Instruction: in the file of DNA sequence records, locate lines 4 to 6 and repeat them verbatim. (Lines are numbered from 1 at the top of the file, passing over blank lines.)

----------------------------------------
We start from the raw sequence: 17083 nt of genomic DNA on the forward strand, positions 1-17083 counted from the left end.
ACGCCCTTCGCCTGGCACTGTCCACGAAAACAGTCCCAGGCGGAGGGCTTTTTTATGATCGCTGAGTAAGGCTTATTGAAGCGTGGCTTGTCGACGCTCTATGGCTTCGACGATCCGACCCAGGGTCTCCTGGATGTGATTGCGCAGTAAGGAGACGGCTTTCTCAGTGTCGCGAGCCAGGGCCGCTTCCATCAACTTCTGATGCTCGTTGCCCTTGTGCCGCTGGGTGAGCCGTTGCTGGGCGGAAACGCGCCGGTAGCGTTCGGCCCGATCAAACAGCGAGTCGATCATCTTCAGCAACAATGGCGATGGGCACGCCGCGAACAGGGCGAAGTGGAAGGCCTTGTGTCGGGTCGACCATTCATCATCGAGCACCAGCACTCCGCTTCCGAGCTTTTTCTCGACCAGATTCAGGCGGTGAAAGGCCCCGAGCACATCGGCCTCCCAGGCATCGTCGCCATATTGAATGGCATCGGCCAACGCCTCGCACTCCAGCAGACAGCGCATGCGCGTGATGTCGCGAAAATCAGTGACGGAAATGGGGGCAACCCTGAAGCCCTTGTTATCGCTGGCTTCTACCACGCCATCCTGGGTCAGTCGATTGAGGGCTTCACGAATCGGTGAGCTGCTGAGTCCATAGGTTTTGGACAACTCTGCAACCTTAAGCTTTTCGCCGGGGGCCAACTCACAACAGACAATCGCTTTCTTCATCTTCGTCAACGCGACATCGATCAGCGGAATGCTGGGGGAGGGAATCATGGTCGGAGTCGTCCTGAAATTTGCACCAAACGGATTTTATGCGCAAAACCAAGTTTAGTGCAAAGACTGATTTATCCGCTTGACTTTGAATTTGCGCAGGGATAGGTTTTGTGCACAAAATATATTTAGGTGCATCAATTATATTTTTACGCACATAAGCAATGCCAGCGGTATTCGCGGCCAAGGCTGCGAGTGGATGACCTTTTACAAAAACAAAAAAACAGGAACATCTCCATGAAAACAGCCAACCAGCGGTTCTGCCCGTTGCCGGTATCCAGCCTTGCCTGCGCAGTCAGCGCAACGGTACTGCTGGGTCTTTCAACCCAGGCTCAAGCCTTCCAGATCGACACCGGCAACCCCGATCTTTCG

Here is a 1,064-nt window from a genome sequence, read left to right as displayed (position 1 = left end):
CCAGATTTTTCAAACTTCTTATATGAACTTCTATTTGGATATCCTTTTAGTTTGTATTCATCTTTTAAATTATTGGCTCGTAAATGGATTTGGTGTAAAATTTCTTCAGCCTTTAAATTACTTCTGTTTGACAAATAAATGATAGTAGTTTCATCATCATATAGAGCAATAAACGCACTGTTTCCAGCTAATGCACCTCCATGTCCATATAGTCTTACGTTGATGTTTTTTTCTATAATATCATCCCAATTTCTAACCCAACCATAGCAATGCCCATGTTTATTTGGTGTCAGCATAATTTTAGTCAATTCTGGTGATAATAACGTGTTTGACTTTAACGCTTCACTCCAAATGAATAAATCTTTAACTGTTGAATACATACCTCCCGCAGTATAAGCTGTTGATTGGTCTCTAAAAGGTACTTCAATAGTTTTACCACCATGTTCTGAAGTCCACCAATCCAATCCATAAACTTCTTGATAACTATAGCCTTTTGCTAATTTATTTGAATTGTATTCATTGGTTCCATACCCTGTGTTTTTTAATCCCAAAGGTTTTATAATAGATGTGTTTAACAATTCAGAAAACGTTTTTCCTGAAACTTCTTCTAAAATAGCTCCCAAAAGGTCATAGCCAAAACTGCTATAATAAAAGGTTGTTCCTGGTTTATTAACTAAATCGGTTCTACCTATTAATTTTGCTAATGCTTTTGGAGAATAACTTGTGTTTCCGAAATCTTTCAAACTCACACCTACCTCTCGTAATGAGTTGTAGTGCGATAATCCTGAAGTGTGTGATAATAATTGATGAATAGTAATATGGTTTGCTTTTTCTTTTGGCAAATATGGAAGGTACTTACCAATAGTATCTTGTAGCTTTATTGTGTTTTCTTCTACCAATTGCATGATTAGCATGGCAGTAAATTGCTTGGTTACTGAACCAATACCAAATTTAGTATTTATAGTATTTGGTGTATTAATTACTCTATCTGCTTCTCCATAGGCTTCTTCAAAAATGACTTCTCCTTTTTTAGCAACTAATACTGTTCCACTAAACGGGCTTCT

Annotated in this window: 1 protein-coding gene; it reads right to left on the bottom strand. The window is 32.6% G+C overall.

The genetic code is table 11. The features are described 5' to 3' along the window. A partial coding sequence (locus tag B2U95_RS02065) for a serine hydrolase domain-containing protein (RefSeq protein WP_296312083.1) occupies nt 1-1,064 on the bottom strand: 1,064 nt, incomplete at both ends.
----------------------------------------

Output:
CCAGATTTTTCAAACTTCTTATATGAACTTCTATTTGGATATCCTTTTAGTTTGTATTCATCTTTTAAATTATTGGCTCGTAAATGGATTTGGTGTAAAATTTCTTCAGCCTTTAAATTACTTCTGTTTGACAAATAAATGATAGTAGTTTCATCATCATATAGAGCAATAAACGCACTGTTTCCAGCTAATGCACCTCCATGTCCATATAGTCTTACGTTGATGTTTTTTTCTATAATATCATCCCAATTTCTAACCCAACCATAGCAATGCCCATGTTTATTTGGTGTCAGCATAATTTTAGTCAATTCTGGTGATAATAACGTGTTTGACTTTAACGCTTCACTCCAAATGAATAAATCTTTAACTGTTGAATACATACCTCCCGCAGTATAAGCTGTTGATTGGTCTCTAAAAGGTACTTCAATAGTTTTACCACCATGTTCTGAAGTCCACCAATCCAATCCATAAACTTCTTGATAACTATAGCCTTTTGCTAATTTATTTGAATTGTATTCATTGGTTCCATACCCTGTGTTTTTTAATCCCAAAGGTTTTATAATAGATGTGTTTAACAATTCAGAAAACGTTTTTCCTGAAACTTCTTCTAAAATAGCTCCCAAAAGGTCATAGCCAAAACTGCTATAATAAAAGGTTGTTCCTGGTTTATTAACTAAATCGGTTCTACCTATTAATTTTGCTAATGCTTTTGGAGAATAACTTGTGTTTCCGAAATCTTTCAAACTCACACCTACCTCTCGTAATGAGTTGTAGTGCGATAATCCTGAAGTGTGTGATAATAATTGATGAATAGTAATATGGTTTGCTTTTTCTTTTGGCAAATATGGAAGGTACTTACCAATAGTATCTTGTAGCTTTATTGTGTTTTCTTCTACCAATTGCATGATTAGCATGGCAGTAAATTGCTTGGTTACTGAACCAATACCAAATTTAGTATTTATAGTATTTGGTGTATTAATTACTCTATCTGCTTCTCCATAGGCTTCTTCAAAAATGACTTCTCCTTTTTTAGCAACTAATACTGTTCCACTAAACGGGCTTCT

Annotated in this window: 1 protein-coding gene; it reads right to left on the bottom strand. The window is 32.6% G+C overall.

The genetic code is table 11. The features are described 5' to 3' along the window. A partial coding sequence (locus tag B2U95_RS02065) for a serine hydrolase domain-containing protein (RefSeq protein WP_296312083.1) occupies nt 1-1,064 on the bottom strand: 1,064 nt, incomplete at both ends.